Dr. Kissenberth: When we perform a shoulder replacement surgery, whether it’s an anatomic shoulder replacement or a reverse shoulder replacement, it’s usually done within an hour or two. And people often stay overnight. Occasionally we could send people home the same day. They’re usually then at home recovering, wearing a sling on and off for the first four to six weeks.
And most commonly, it’s some of the most satisfied patients we have, because literally when we see them back for their postoperative check within a couple of weeks, most of their pain is already resolved. And so it’s actually quite satisfying to see pain relief. Now, when you talk about rehab and getting the shoulder function back, the shoulder’s one of the more complicated joints.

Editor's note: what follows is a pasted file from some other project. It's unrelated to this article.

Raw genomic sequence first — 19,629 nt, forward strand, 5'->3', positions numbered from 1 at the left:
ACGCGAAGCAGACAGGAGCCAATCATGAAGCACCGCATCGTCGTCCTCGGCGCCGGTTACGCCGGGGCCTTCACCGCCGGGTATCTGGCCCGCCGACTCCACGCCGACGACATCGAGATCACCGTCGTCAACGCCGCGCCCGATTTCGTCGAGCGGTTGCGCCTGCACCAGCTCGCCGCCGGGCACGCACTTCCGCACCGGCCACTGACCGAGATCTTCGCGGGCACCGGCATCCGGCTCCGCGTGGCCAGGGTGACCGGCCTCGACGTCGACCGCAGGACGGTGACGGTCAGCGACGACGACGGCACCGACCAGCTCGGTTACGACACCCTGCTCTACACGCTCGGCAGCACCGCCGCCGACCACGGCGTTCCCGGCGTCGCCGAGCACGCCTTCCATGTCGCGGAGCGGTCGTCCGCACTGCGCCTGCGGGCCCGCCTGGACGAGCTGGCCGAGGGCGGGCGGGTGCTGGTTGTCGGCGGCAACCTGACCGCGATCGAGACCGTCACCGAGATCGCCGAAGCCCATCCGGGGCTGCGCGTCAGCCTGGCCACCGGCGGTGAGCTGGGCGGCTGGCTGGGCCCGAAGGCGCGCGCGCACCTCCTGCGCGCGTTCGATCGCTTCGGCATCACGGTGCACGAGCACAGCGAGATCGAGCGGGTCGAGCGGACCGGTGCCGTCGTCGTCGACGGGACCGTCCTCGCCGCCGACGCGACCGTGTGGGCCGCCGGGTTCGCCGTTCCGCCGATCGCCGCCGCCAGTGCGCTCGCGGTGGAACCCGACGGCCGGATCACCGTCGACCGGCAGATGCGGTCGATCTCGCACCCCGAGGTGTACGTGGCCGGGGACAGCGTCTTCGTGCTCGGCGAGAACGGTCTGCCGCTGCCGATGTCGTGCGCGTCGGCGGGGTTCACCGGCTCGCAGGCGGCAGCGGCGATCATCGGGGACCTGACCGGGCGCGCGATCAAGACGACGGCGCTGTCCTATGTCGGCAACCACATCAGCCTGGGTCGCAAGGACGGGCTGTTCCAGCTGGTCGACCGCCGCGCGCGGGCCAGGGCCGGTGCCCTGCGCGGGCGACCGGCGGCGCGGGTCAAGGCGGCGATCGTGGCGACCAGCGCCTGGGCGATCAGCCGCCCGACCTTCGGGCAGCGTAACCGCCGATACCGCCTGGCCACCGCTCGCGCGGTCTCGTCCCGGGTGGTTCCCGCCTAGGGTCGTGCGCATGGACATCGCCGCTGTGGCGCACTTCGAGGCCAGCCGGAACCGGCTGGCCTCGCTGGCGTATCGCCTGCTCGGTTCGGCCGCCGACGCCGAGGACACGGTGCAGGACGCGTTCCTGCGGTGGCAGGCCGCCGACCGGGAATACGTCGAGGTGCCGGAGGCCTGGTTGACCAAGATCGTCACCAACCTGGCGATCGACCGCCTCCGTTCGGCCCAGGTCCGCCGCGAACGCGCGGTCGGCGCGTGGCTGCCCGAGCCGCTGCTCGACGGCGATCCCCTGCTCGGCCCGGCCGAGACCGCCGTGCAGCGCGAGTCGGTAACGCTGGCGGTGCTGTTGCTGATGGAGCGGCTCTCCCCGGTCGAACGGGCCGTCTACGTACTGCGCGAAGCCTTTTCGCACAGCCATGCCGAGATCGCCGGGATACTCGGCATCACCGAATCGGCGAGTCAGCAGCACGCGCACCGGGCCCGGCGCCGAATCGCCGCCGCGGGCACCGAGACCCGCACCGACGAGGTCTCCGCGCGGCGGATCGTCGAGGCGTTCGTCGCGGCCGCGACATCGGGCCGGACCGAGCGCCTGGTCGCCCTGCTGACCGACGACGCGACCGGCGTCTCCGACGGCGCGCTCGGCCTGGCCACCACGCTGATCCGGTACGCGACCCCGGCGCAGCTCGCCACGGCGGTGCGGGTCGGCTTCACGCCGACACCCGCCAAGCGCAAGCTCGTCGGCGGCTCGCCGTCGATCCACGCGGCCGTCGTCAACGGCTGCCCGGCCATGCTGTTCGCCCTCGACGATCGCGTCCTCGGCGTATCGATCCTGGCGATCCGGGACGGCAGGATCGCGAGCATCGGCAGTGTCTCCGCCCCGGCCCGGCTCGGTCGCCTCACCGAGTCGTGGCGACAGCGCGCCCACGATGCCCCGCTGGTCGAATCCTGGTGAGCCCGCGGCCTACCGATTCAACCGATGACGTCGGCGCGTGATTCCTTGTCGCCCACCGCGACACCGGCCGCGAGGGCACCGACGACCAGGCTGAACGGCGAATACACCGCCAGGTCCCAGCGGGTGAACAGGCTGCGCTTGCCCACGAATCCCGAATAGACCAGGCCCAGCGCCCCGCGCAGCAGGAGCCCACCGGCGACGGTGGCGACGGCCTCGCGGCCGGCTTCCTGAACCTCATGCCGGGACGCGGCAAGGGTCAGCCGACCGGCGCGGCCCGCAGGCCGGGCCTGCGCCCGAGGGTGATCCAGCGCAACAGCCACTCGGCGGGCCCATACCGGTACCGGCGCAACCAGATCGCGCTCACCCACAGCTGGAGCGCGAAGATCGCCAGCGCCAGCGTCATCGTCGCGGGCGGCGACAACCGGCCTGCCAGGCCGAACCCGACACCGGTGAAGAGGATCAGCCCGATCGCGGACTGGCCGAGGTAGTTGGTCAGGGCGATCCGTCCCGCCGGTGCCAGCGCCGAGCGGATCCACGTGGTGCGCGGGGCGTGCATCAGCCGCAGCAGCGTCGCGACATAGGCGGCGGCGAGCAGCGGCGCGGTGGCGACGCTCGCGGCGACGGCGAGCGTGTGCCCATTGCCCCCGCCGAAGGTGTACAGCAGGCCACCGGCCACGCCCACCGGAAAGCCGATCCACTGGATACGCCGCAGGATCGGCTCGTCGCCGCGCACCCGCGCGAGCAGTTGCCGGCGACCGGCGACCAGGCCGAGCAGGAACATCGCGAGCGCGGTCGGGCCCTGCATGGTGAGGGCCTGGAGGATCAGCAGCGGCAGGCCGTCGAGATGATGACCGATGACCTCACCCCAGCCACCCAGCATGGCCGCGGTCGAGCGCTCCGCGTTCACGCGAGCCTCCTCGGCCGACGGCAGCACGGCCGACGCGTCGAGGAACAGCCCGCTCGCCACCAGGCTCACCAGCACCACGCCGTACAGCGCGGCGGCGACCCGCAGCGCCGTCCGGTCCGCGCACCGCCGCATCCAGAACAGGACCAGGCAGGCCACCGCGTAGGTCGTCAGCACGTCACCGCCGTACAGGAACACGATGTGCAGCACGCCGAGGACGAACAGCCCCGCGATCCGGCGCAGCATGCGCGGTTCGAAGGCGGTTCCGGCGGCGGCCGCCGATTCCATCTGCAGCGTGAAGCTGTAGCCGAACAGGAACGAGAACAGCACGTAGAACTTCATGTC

So what we often say is a slow progressive rehab to get their function back, which may take months, but they’ll be, throughout that process, usually feeling quite good and working on getting their function back, which may take several months after surgery.
Host: Wow, Dr. Pill, is there anything that a patient can do to speed up their recovery?
Dr. Pill: I think working closely along with the physical therapists, we work closely along with them in our clinics, to make sure that the range of motion exercises, are done and then ultimately strengthening to build back up the range of motion.
Host: And Dr. Kissenberth, is it possible to get frozen shoulder after a shoulder replacement?